A successful revival of the cotton industry will need all hands on deck, says Esther Kariuki, the head of Agribusiness at the Co-operative Bank of Kenya.
The Bank, through its foundation, has currently committed Sh100 million to aid cotton farmers signed up with cooperatives to get back to profitable production.
“The bank came into being in the 1960s through farmer (cotton farmers included) cooperatives. They are our shareholders.
“Over 60 years later their bank is strong enough to pull them up back into production,” Kariuki says.
At the moment, Kenya has three main textile mills: Rivatex East Africa Limited, Supra Textiles Limited and Thika Cloth Mills (TCM).
“All of them need cotton. Yet they don’t farm cotton. They, therefore, need cotton farmers actively growing the crop,” says Kariuki.
Tejal Dodhia, the CEO of TCM, says in the past (2021 going back), the company imported cotton from neighboring
Uganda and Tanzania
“Today, about 80 per cent of our cotton is sourced locally,” she says. “Demand remains high and we need more cotton farmers.” Dodhia says it is better to source cotton locally because the quality of Kenyan cotton is good.
“Buying locally means we also save money that could have been used in cross-border transportation,” she says.
With the dollar exchange rate unstable, it makes even more business sense for textile manufacturers to source their cotton locally.
So eager – for Kenyan cotton – is the company that it has resolved to entice reluctant farmers with free BT-Cotton seeds as well as pesticides.
“A kilo of BT-Cotton seeds is Sh3,500. An acre of land needs 1.5kg of seed. We are therefore spending just over Sh5,000 per acre,” Dodhia says. Giving farmers seeds ensures that the textile manufacturer has raw materials to run on; reducing the need to import.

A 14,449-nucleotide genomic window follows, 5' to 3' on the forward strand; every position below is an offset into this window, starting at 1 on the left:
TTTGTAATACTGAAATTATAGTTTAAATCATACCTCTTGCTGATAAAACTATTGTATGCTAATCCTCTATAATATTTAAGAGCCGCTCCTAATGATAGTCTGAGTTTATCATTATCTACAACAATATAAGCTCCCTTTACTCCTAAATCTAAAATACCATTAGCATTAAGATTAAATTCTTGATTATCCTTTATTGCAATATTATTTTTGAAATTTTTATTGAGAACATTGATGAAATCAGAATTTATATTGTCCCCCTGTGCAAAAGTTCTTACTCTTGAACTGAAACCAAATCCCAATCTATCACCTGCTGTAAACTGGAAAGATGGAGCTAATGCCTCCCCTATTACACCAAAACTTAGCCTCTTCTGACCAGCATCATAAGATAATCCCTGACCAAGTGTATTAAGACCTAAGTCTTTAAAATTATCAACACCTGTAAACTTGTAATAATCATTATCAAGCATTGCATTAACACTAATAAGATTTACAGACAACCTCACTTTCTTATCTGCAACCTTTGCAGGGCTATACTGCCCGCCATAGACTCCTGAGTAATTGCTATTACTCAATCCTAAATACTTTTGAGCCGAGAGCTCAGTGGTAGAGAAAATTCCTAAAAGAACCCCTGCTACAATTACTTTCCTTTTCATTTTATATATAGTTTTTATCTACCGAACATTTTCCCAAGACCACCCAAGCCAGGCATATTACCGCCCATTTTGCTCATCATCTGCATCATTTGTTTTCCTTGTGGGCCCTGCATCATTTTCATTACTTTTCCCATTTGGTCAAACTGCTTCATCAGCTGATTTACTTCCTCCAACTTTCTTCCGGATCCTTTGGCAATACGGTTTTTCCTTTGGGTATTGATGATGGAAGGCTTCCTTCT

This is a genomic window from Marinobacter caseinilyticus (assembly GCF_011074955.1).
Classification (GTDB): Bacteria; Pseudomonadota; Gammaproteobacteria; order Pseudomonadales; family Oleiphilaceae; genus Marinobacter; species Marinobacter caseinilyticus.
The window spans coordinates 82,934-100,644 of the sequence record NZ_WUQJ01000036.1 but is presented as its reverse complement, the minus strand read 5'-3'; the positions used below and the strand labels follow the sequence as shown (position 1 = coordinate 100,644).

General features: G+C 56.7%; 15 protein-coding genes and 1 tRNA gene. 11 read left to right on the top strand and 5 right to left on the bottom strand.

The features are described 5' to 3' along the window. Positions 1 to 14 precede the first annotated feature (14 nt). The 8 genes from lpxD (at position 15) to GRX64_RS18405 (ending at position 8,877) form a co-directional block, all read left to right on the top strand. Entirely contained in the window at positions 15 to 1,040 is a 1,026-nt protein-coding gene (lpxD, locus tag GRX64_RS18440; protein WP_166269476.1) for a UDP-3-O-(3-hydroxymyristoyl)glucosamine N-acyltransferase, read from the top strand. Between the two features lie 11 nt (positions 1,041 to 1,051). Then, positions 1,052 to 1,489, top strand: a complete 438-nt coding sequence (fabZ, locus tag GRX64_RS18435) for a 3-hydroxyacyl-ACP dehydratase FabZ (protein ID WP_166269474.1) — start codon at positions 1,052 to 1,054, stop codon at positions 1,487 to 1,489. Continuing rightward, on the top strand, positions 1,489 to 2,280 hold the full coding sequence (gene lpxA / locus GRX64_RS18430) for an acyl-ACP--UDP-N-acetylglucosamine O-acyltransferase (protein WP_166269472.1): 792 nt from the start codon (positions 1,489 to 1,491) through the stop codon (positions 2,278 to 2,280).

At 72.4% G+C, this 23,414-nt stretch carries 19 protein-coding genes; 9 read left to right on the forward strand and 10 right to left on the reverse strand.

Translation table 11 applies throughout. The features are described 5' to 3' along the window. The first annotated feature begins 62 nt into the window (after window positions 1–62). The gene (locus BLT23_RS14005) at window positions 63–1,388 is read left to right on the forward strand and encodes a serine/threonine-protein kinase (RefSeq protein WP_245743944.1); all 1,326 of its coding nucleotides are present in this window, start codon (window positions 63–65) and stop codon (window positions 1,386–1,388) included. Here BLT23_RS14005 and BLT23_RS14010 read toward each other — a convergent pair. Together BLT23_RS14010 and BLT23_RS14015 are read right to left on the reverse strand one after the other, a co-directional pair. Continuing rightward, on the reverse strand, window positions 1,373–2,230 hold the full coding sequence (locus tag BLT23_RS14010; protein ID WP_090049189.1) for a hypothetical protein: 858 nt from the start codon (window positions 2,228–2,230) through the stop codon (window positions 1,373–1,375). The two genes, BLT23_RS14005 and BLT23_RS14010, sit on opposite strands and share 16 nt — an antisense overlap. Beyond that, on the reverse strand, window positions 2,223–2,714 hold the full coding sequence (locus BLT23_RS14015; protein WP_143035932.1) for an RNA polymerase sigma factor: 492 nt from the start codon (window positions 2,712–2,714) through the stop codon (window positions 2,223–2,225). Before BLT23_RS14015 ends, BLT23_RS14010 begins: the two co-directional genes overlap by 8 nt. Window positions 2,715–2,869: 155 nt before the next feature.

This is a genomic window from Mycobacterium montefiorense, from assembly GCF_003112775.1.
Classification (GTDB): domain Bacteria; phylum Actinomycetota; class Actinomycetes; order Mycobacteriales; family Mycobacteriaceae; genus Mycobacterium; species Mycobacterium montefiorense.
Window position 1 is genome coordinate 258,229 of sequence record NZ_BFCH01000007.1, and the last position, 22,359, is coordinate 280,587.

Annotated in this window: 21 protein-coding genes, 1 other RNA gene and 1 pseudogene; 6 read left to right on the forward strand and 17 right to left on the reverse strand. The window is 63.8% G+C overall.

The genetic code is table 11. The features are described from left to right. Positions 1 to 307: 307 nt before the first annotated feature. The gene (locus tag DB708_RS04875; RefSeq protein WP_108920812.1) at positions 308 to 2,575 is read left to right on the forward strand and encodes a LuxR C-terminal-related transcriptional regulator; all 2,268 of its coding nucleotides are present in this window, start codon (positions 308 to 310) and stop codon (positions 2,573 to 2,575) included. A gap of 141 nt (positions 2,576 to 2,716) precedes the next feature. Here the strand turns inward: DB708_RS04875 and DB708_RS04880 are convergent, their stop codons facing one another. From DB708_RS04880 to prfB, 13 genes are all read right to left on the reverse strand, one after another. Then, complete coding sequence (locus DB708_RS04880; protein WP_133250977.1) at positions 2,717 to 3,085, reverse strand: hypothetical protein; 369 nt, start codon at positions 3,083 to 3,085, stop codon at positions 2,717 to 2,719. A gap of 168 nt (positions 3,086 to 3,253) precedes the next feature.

In September 2022, for the first time in over 25 years, LFCU ginnery roared back to life – thanks to a Sh30 million grant from the government.
Farmers, Naderia, Christian Small and Bennedict Bideru, are just a few among many who are savouring the return of cotton.
“The union is paying cotton farmers cash on delivery,” says Bideru. “This for sure is exciting.”
The government’s cotton value chain development strategy seeks to revive the industry through farmer cooperatives.
All cooperative unions we visited – including Kwale Pavi Farmers Cooperative Society (KPFCS) and Nambale Farmers Cooperative Union (NFCU) – are paying farmers cash on delivery.
“As the bank the cooperatives bank with, we give them Crop Advance: to enable them to pay the farmers upon delivery.
“This is critical for the revival of the industry because we don’t want the farmers’ having to wait for their produce to be sold before getting paid.
“We want them to feel confident that indeed their hard work pays as soon as they harvest. The bank is able to recoup its money once the cotton is sold,” Kariuki says.
TCM manufactures uniforms, trousers, shirts, bedsheets, kitenge (colourful fabric), pillows and kikois (traditional fabric).
The Buy Kenya Build Kenya initiative has also seen the government give textile manufacturers business: to produce regalia for the armed forces.
A source at the Ministry of Agriculture informed Smart Harvest that the three textile mills in the country operating at about 50 per cent of their capacity.